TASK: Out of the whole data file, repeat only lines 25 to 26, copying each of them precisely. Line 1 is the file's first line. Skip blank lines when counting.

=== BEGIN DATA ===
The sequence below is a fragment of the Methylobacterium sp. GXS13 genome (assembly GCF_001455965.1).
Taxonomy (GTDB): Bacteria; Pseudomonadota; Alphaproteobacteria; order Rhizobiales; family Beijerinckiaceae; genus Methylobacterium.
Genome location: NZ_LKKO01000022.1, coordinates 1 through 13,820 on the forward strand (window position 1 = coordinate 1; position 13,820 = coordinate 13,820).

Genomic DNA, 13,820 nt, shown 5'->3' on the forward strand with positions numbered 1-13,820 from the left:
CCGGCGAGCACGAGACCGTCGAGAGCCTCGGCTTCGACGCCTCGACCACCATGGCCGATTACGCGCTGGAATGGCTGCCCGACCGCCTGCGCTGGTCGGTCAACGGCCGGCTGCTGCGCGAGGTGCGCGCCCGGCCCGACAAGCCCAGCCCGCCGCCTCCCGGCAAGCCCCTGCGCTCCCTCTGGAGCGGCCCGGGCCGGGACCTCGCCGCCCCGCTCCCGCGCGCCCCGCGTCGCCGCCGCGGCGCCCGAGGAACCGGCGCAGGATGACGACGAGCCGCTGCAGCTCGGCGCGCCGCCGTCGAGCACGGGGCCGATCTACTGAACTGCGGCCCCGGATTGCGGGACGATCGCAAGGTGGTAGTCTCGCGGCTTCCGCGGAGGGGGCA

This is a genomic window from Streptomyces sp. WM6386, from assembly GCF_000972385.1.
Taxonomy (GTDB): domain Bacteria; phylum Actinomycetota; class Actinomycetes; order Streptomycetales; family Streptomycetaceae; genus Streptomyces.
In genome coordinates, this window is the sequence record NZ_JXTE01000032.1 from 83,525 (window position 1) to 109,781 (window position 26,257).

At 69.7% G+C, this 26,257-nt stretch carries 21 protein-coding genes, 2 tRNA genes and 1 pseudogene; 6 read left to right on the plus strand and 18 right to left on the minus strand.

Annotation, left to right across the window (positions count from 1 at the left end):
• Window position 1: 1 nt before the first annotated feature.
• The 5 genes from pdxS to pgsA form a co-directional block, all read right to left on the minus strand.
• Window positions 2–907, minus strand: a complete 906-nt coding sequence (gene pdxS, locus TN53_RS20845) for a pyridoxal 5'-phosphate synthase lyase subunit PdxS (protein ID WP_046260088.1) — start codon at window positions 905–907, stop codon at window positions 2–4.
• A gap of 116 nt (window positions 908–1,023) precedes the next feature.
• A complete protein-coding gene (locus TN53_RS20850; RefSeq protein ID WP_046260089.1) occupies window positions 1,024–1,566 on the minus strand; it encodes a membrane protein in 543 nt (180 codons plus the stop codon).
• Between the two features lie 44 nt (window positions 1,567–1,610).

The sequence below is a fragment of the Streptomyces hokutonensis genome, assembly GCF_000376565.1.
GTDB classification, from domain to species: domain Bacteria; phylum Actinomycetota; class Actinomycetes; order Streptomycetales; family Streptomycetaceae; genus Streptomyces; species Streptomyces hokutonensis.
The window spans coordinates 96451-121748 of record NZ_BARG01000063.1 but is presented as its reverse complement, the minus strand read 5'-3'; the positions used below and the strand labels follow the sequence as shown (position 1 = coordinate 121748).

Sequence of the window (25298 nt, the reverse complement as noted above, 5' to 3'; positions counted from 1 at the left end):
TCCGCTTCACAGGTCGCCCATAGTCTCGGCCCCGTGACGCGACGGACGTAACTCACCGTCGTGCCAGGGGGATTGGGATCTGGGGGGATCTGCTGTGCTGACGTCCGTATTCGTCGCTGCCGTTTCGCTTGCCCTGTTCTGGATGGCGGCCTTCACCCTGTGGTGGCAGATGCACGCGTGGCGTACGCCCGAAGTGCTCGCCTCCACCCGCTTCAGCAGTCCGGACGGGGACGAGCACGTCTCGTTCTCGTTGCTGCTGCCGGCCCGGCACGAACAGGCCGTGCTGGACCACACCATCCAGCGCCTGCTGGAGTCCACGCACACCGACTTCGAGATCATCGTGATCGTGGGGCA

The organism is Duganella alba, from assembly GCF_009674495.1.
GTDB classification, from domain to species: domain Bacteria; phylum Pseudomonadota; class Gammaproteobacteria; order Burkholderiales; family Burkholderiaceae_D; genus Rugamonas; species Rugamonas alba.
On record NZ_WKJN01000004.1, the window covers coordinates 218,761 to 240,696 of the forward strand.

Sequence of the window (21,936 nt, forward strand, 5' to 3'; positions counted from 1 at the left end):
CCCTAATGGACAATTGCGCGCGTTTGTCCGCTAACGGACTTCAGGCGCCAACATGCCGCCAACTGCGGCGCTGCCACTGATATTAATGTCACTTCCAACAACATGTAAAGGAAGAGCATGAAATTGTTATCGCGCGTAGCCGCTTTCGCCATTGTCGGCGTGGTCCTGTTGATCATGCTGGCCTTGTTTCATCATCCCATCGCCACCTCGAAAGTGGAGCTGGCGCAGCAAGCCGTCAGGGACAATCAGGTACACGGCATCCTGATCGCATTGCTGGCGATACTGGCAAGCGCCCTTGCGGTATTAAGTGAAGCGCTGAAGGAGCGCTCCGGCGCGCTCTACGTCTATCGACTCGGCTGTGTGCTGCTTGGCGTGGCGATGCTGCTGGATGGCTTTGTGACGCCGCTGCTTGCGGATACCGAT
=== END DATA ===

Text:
Sequence of the window (21,936 nt, forward strand, 5' to 3'; positions counted from 1 at the left end):
CCCTAATGGACAATTGCGCGCGTTTGTCCGCTAACGGACTTCAGGCGCCAACATGCCGCCAACTGCGGCGCTGCCACTGATATTAATGTCACTTCCAACAACATGTAAAGGAAGAGCATGAAATTGTTATCGCGCGTAGCCGCTTTCGCCATTGTCGGCGTGGTCCTGTTGATCATGCTGGCCTTGTTTCATCATCCCATCGCCACCTCGAAAGTGGAGCTGGCGCAGCAAGCCGTCAGGGACAATCAGGTACACGGCATCCTGATCGCATTGCTGGCGATACTGGCAAGCGCCCTTGCGGTATTAAGTGAAGCGCTGAAGGAGCGCTCCGGCGCGCTCTACGTCTATCGACTCGGCTGTGTGCTGCTTGGCGTGGCGATGCTGCTGGATGGCTTTGTGACGCCGCTGCTTGCGGATACCGAT